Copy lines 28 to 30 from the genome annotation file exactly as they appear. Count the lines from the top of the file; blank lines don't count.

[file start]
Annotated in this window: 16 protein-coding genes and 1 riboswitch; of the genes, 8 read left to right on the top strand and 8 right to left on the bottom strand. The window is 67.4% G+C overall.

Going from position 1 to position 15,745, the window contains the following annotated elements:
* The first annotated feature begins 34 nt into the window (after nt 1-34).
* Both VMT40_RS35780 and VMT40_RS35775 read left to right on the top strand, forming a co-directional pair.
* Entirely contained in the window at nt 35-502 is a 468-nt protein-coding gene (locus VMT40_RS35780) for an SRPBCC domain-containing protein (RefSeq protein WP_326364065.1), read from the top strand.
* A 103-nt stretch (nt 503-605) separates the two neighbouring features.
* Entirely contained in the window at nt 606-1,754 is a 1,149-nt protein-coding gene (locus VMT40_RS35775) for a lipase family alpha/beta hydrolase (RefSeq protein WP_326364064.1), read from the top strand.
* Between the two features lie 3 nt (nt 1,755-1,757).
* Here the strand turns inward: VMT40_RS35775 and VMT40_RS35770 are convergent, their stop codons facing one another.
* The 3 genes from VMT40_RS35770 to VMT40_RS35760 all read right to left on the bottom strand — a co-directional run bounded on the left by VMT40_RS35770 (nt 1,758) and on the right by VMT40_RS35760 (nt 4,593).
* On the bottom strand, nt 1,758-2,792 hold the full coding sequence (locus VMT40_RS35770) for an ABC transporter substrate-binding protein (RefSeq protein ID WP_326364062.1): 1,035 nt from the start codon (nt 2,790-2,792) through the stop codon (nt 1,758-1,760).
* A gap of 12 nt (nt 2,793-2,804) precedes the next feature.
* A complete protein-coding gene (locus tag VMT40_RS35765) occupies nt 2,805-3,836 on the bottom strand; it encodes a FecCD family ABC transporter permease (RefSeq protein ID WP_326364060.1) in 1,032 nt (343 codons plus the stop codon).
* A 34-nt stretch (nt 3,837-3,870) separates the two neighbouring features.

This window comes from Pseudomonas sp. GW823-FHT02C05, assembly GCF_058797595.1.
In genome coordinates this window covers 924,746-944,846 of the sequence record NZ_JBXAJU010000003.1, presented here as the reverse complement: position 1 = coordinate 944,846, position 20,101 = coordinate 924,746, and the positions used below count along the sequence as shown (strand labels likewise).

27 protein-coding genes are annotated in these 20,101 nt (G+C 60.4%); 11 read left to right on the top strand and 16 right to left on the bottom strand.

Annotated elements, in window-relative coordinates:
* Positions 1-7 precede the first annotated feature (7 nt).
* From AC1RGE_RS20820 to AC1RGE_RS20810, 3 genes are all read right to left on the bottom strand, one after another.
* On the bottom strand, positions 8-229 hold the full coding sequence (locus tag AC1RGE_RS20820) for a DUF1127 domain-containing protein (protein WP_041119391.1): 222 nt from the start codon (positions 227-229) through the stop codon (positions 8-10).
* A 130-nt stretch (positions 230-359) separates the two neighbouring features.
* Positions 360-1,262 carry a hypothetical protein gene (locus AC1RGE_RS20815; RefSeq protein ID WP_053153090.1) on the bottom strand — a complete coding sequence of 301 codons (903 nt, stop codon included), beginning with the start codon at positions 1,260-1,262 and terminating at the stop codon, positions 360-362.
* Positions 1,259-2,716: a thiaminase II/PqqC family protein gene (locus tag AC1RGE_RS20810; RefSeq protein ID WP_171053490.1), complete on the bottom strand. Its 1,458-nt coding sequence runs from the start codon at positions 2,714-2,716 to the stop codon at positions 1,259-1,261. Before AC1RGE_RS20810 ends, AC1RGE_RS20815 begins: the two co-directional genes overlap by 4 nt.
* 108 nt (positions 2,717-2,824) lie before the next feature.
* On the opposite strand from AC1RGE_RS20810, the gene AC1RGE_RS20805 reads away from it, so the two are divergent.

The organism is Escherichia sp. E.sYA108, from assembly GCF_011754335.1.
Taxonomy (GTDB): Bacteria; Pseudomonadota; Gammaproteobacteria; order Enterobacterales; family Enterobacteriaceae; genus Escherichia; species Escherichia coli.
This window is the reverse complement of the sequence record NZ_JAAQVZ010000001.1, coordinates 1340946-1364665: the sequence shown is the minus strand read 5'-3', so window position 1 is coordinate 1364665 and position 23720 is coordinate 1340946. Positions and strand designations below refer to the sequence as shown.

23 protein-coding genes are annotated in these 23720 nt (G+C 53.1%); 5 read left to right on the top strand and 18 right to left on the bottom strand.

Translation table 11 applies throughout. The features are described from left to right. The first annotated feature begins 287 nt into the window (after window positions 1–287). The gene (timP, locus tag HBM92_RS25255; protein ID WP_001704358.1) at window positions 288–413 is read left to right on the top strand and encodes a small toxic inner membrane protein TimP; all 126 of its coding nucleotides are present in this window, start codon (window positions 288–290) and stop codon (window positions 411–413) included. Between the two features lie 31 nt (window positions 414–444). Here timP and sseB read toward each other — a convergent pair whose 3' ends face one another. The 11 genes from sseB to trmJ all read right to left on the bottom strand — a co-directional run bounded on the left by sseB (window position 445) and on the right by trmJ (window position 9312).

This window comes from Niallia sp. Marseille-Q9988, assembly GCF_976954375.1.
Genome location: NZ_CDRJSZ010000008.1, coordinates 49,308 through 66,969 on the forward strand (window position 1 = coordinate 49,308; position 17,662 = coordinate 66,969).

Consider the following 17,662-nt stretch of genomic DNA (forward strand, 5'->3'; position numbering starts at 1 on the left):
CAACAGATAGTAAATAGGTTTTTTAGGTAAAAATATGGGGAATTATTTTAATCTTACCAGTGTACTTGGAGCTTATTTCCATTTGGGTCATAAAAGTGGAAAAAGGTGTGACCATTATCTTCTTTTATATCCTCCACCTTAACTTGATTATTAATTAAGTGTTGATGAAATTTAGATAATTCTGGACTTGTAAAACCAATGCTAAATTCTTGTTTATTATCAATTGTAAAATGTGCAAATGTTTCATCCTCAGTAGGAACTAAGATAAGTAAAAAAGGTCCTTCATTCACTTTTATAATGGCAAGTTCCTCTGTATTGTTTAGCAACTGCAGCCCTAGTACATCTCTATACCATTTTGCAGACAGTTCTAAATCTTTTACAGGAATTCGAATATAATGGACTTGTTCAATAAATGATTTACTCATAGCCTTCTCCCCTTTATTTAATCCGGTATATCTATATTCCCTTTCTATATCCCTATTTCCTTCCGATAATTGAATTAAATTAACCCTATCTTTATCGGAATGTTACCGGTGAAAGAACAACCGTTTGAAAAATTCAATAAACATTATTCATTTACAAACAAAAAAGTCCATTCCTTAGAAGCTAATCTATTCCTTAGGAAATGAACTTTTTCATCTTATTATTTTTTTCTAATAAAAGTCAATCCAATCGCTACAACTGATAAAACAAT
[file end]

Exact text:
Taxonomy (GTDB): Bacteria; Pseudomonadota; Gammaproteobacteria; order Enterobacterales; family Enterobacteriaceae; genus Escherichia; species Escherichia coli.
This window is the reverse complement of the sequence record NZ_JAAQVZ010000001.1, coordinates 1340946-1364665: the sequence shown is the minus strand read 5'-3', so window position 1 is coordinate 1364665 and position 23720 is coordinate 1340946. Positions and strand designations below refer to the sequence as shown.

23 protein-coding genes are annotated in these 23720 nt (G+C 53.1%); 5 read left to right on the top strand and 18 right to left on the bottom strand.